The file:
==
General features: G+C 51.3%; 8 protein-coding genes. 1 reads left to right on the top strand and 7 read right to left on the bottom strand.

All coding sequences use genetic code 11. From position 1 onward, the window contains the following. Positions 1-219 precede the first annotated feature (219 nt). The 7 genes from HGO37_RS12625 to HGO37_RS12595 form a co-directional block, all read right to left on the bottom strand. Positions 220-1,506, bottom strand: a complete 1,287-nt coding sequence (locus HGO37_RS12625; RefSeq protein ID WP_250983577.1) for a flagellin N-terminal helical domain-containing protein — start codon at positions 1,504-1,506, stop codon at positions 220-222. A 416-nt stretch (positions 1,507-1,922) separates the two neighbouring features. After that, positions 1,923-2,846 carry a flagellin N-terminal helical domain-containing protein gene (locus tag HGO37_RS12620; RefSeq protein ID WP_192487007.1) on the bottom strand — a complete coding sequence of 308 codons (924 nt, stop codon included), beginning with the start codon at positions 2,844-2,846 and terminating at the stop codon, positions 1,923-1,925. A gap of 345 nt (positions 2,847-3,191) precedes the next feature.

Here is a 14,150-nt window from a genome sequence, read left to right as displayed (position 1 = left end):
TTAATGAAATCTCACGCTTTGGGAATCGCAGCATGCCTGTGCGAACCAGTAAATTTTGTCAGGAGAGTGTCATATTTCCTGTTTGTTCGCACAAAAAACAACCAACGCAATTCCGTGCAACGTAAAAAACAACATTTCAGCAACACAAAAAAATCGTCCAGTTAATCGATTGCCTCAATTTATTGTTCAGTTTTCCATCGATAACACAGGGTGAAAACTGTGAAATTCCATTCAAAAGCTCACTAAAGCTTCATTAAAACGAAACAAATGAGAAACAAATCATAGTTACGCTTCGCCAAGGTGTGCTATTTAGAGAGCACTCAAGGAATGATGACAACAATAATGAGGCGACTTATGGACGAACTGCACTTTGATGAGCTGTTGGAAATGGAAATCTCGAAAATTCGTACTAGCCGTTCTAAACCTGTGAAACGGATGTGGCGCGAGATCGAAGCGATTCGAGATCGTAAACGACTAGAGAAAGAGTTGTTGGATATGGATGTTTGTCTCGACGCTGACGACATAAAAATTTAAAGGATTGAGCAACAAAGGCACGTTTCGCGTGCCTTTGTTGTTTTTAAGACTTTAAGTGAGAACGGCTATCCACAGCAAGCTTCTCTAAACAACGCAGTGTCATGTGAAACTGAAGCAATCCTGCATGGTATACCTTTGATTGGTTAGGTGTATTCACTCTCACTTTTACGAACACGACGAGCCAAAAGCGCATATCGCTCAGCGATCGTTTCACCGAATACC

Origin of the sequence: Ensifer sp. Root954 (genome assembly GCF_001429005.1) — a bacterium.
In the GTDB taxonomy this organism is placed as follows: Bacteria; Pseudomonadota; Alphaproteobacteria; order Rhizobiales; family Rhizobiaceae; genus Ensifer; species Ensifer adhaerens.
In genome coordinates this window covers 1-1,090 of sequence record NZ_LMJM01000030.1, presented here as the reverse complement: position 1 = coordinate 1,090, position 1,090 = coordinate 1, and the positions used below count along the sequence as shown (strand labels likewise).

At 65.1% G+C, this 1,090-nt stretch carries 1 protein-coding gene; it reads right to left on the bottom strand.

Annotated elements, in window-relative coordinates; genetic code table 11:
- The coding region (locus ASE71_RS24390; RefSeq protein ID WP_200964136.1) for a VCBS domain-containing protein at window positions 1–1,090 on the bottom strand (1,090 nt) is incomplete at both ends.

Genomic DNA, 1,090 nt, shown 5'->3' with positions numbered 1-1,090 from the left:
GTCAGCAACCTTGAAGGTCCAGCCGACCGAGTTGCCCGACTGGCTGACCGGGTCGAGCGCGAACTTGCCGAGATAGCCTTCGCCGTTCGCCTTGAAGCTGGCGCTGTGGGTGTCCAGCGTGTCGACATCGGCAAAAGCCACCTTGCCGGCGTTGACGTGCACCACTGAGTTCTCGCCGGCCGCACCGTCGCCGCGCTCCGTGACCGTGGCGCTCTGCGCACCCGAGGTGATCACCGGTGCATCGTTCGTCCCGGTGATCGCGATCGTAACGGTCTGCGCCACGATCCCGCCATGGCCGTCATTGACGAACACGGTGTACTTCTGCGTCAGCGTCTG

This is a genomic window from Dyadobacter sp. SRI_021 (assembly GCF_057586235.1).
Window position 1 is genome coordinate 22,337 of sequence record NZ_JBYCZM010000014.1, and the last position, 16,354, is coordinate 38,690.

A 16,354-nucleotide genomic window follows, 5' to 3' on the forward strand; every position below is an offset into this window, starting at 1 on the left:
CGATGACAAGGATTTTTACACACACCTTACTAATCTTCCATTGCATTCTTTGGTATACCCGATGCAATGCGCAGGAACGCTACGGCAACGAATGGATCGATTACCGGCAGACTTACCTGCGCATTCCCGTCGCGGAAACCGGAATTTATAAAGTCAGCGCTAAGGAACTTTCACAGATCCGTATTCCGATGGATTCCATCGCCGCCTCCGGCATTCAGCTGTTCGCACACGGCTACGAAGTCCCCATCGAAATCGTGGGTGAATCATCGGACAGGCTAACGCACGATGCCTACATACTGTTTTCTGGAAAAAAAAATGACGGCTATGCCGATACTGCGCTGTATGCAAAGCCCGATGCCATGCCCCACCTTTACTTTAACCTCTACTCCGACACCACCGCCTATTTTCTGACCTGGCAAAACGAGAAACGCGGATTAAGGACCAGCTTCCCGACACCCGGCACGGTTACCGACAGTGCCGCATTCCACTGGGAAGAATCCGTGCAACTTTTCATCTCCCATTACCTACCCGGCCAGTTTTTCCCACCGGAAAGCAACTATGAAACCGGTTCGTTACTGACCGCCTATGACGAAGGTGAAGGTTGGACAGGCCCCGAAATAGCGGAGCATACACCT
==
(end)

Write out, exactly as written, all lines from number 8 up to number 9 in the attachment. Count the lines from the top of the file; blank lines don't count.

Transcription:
At 65.1% G+C, this 1,090-nt stretch carries 1 protein-coding gene; it reads right to left on the bottom strand.

Annotated elements, in window-relative coordinates; genetic code table 11: